Refinery to Close Indefinitely After Contamination

The site will take decades to clean up.

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SAN JUAN, Puerto Rico (AP) — A huge oil refinery in the U.S. Virgin Islands that contaminated the environment in a series of events that sickened dozens of people and forced schools to close announced Monday that it would remain shuttered indefinitely.

Limetree Bay Energy said it would lay off more than 270 workers by September because it faced “extreme financial constraints” after the U.S. Environmental Protection Agency suspended its petroleum refining and processing operations last month.

“This was an extremely difficult decision for us,” CEO Jeff Rinker said in a statement. “Unfortunately, this is our only option.”

The EPA paused the company’s operations last month as part of a 60-day emergency order after noting that Limetree had significant air pollutant and oil releases since February. The incidents, which the agency called “totally unacceptable,” include exceeding the emissions limit of sulfur dioxide, which can harm a person’s respiratory system.

“Each had an immediate and significant health impact on people and their property,” the EPA said.

The announcement of the indefinite closure comes a month after a group of people filed a class action suit accusing Limetree of routinely emitting dangerous airborne chemicals. Judith Enck, a former EPA regional administrator, said in a phone interview that the contamination led to the hospitalization of dozens of people, the temporary closure of schools and even forced a COVID-19 vaccine site to shut down for a day.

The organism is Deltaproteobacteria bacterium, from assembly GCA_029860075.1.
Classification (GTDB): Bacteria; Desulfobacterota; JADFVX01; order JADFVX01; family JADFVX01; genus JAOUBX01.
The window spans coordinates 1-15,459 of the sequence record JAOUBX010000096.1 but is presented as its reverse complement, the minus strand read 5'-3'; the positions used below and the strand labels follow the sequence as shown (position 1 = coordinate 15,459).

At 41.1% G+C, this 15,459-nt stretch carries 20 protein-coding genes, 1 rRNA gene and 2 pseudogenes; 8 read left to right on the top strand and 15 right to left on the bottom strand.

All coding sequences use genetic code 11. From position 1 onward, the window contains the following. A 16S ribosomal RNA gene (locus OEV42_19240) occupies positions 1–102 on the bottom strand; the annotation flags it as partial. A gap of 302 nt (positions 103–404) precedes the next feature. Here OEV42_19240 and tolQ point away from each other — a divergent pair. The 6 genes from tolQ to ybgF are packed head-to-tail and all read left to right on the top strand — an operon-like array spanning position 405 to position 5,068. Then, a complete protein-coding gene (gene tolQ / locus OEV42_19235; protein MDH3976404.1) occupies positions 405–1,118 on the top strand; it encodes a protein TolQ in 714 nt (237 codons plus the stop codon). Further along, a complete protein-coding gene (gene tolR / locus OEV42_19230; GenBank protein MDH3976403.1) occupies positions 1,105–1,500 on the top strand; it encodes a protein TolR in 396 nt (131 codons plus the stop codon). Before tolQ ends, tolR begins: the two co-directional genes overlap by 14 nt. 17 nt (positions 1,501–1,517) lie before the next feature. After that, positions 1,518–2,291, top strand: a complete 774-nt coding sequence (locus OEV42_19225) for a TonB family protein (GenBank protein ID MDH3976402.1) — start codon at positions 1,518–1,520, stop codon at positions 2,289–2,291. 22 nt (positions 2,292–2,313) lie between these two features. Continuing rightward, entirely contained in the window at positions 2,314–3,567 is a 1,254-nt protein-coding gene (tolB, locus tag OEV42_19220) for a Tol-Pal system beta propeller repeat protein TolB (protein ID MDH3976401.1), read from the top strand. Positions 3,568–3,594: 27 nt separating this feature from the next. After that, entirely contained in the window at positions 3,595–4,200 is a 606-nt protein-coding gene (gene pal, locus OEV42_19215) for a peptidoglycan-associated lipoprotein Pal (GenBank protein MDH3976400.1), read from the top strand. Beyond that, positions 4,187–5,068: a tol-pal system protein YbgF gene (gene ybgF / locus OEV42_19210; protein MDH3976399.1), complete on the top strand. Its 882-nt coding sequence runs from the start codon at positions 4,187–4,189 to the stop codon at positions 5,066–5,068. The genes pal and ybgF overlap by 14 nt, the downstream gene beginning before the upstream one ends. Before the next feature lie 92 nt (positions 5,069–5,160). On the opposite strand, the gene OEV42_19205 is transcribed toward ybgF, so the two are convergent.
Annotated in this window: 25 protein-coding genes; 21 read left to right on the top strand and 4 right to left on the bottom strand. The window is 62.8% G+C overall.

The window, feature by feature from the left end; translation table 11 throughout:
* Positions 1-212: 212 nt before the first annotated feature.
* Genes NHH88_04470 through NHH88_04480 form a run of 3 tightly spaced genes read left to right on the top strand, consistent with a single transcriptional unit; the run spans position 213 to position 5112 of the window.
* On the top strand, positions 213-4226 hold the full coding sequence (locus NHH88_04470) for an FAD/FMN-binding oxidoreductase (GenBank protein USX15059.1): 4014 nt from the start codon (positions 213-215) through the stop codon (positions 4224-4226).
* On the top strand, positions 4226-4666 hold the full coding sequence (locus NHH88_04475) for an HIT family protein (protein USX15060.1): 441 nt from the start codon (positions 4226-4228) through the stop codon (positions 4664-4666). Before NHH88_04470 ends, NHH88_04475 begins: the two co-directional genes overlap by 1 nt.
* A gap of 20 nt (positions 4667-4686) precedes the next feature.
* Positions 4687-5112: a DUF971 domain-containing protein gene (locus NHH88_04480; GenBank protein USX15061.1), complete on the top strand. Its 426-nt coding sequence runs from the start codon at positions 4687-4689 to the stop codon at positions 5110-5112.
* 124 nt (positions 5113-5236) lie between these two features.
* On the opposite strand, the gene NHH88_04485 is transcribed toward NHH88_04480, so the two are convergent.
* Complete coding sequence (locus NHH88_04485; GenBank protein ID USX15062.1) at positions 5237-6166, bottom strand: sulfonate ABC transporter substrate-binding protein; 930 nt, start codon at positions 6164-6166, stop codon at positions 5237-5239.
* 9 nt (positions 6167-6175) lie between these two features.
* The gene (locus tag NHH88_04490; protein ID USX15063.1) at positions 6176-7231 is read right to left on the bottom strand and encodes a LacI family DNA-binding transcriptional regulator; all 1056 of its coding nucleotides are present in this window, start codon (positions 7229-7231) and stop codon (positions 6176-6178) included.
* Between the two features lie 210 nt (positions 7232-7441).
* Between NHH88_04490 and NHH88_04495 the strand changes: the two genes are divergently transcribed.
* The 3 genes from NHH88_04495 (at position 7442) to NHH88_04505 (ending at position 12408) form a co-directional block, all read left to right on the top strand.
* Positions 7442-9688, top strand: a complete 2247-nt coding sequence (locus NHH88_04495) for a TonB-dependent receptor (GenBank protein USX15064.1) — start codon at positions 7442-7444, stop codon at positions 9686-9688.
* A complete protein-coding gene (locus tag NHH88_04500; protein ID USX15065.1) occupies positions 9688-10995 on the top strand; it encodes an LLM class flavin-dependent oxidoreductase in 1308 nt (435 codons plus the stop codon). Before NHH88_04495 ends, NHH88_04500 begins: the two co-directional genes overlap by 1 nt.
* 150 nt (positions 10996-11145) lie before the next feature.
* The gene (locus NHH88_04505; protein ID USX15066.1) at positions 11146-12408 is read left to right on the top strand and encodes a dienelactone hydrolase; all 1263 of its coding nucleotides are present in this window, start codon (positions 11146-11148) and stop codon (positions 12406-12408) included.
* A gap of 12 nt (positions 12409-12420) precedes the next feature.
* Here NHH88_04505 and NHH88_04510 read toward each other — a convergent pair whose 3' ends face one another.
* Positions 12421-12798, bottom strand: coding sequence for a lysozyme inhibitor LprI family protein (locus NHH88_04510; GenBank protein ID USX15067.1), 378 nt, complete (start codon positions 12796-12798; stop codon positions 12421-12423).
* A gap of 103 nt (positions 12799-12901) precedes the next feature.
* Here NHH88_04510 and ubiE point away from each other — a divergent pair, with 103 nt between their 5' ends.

“Limetree caused tremendous damage on St. Croix,” she said, adding that while people can breathe easier for now, much work remains. “There is a legacy of toxic contamination at the property that needs to be cleaned up.”

Enck added that it would take decades to do so: “This is probably going to be a long, drawn-out fight over hundreds of millions of dollars. This cleanup is not going to be cheap.”

Hours after Limetree made its announcement, David Bond, a professor at Bennington College in Vermont, stood outside a grocery store in the U.S. territory as he continued to survey people about how the refinery has affected their health.

Hundreds of residents have responded in recent days, recalling how they have found droplets of oil on their car windshields or an oily film in their cisterns, which they depend on for drinking water. Many also reported breathing problems, he said in a phone interview.

“There's been a huge impact here,” Bond said, adding that it should be the government's and company's duty to collect that information. “We should not be doing this survey. This should not be the responsibility of citizens.”

The oil refinery is based on the island of St. Croix, home to more than 50,000 people. Its previous owner was Hovensa LLC, a joint venture of New York-based Hess Corp. and Petróleos de Venezuela SA. At the time, the refinery was among the 10 largest in the world and also struggled with polluting events, paying a $5.4 million penalty one year for violating the Clean Air Act.

In 2012, Hovensa LLC announced it was closing the refinery in a hit to the tiny island given that some 2,000 people worked there. It was the U.S. territory’s largest private employer and generated some $60 million a year in revenue for the government.

The complex kept operating solely as an oil storage terminal for nearly a decade until Limetree restarted the refinery in February of this year following permission from the Trump administration, announcing it was capable of processing some 200,000 barrels a day. Limetree, which is now run by EIG Global Energy Partners, had bought the terminal and refinery in 2016 for $190 million.

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